‘I was in the darkest time of my life’: Shirley Ballas reveals going through menopause was ‘very difficult’ as she fronts a new campaign for QVC
Shirley Ballas has spoken candidly about her menopausal journey while fronting a new campaign for QVC for World Menopause Month.
The professional dancer turned Strictly Come Dancing judge, 62, revealed for QVC’s Menopause Your Way that she went through the ‘darkest time in her life’ thanks to the condition.
Shirley said she felt like she had ‘no support’ during the process, which is a natural part of ageing, and said she’s speaking out to help end the stigma.
‘I was in the darkest time of my life’: Shirley Ballas revealed this week that going through menopause was ‘very difficult’ while fronting a new campaign for QVC
‘To be honest, I never thought about menopause. It just throws you out of sync. But it’s not just a list of symptoms… I just didn’t have any support,’ Shirley said in one clip for the campaign.
‘My son could see that I was in just the darkest time of my life. He was the first person actually who had sat down and said, ”Tell me what’s going on” and, I have to say, that was life changing.’
She added that she wanted to share her journey to help others, as the subject is ‘taboo’.
Helping others: Shirley said she felt like she had ‘no support’ during the process, which is a natural part of ageing, and said she’s speaking out to help end the stigma
Shirley added that her experience with menopause will ‘stay with her for the rest of her life’.
‘My experience going through the menopause was an emotional one and something that will stay with me for the rest of my life – it was a very difficult time,’ she explained.
‘I couldn’t control my body; it was controlling me. It’s such a huge milestone and yet, it’s talked about so little.’
According to Hello Magazine, Shirley started going through menopause 15 years ago at age of 47.
‘My son could see that I was in just the darkest time of my life. He was the first person actually who had sat down and said, ”Tell me what’s going on” and, I have to say, that was life changing’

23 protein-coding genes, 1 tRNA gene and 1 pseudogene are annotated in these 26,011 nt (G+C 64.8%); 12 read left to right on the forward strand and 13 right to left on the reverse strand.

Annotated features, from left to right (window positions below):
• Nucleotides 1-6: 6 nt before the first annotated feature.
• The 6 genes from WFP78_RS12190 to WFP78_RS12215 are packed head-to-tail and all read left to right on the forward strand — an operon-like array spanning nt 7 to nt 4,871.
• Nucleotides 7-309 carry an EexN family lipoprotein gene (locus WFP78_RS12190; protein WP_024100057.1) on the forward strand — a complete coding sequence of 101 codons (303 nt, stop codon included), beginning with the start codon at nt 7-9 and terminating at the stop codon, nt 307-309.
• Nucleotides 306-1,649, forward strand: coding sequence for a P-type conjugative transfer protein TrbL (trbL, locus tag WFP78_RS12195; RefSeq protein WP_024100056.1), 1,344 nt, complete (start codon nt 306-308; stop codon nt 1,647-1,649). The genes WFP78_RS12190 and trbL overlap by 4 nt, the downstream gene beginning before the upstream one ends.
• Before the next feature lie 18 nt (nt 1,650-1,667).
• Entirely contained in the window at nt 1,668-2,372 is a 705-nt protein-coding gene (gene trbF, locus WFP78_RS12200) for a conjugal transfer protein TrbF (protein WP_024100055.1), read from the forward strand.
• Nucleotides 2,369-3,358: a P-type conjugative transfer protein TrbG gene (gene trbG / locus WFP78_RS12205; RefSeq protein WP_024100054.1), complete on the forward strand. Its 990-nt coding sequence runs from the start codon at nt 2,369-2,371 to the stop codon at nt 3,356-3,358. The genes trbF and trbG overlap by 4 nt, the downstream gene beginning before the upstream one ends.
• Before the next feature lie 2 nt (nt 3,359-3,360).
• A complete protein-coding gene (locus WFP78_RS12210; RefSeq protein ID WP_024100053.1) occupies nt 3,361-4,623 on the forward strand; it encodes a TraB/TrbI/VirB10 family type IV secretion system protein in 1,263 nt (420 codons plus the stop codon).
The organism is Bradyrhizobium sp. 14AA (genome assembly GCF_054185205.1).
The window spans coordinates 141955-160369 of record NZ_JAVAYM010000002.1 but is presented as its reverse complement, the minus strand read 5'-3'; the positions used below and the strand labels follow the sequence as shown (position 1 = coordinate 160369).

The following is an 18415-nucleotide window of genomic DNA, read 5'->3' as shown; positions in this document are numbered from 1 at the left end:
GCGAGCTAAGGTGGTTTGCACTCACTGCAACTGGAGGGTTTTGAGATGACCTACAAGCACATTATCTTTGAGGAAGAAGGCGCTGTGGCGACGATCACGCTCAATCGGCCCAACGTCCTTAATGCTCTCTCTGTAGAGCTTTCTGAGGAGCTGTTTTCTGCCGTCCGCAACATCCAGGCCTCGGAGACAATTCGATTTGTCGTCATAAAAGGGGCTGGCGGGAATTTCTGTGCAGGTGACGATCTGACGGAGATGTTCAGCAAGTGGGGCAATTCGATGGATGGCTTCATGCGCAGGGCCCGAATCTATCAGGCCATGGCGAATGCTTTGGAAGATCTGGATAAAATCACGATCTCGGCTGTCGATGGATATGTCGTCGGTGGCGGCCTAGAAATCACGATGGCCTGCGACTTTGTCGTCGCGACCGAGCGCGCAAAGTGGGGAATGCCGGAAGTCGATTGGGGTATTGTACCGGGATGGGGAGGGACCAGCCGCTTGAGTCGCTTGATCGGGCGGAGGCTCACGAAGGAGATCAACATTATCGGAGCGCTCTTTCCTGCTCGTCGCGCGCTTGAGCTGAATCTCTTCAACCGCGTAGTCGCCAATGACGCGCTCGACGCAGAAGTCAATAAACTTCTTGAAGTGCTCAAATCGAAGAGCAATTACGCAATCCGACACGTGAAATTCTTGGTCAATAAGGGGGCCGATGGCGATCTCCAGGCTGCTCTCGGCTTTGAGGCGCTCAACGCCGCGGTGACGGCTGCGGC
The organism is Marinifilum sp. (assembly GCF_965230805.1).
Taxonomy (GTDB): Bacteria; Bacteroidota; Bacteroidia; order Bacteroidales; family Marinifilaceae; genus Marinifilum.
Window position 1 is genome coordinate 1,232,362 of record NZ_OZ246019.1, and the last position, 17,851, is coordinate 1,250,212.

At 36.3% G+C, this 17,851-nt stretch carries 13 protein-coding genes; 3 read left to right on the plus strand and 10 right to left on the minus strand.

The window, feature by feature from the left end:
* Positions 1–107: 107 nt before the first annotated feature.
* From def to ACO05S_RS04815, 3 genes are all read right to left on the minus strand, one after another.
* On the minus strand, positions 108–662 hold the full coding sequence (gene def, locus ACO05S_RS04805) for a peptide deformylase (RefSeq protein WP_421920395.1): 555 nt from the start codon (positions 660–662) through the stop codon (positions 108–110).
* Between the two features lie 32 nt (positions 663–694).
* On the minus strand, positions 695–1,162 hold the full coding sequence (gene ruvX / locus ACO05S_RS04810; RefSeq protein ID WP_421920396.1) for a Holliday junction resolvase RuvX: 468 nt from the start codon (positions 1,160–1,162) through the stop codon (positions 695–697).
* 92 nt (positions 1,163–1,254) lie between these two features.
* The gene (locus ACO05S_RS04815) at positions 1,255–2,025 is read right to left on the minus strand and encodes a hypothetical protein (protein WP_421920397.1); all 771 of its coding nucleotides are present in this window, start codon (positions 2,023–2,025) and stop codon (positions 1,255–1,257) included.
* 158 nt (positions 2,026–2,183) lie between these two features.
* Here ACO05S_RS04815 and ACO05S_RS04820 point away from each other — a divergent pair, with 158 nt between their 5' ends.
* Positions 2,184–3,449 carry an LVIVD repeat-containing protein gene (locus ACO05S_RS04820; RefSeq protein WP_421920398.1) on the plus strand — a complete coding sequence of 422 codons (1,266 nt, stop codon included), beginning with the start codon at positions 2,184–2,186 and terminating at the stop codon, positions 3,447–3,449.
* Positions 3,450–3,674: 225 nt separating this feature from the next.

‘From night sweats to day sweats, to dry skin, nails and hair, I felt moody and completely off,’ she told the publication this week.
‘I didn’t know it was menopause. I just thought maybe it could be the flu – to be honest, I didn’t know what age to expect the menopause, nobody talked about it. I felt totally ill-prepared,’ she added.
It comes just months after she had a health scare and had to undergo a series of tests on all of her organs after fans spotted a lump in her armpit last year.
Health scare: It comes just months after she had a health scare and had to undergo a series of tests on all of her organs after fans spotted a lump in her armpit last year
Medical tests also revealed a shadow on her kidney, but the doctor gave her the all clear.
Speaking to Richard Madeley and Susanna Reid about her recent health journey during an appearance on Good Morning Britain in November, Shirley told how she initially ignored fans comments about her alarm, but sought help from her GP after more concerned messages came flooding in.
She said: ‘It’s been the last two weeks – it has been like a whirlwind with everything else I’ve been doing.
‘I was doing a Paso Doble move, put up my right arm and a couple of people got in touch and I kind of ignored and then there was about 11 people getting in touch so I thought, no I better go to the doctor.’
What is menopause?
Menopause is defined as the changes a woman goes through just before and after she stops her periods and is no longer able to get pregnant naturally.
Some women go through this time with few, if any, symptoms, around 60 percent experience symptoms resulting in behavioral changes and one in four will suffer severely.
Common symptoms include hot flushes, night sweats, vaginal dryness leading to discomfort during sex, disrupted sleep, decreased sex drive, problems with memory and concentration and mood swings.
Menopause happens when your ovaries stop producing as much of the hormone estrogen and no longer release an egg each month.
American experts say women go through the menopause at the age of 51 years on average, although it can begin when someone is anywhere between 40 and 58 years old.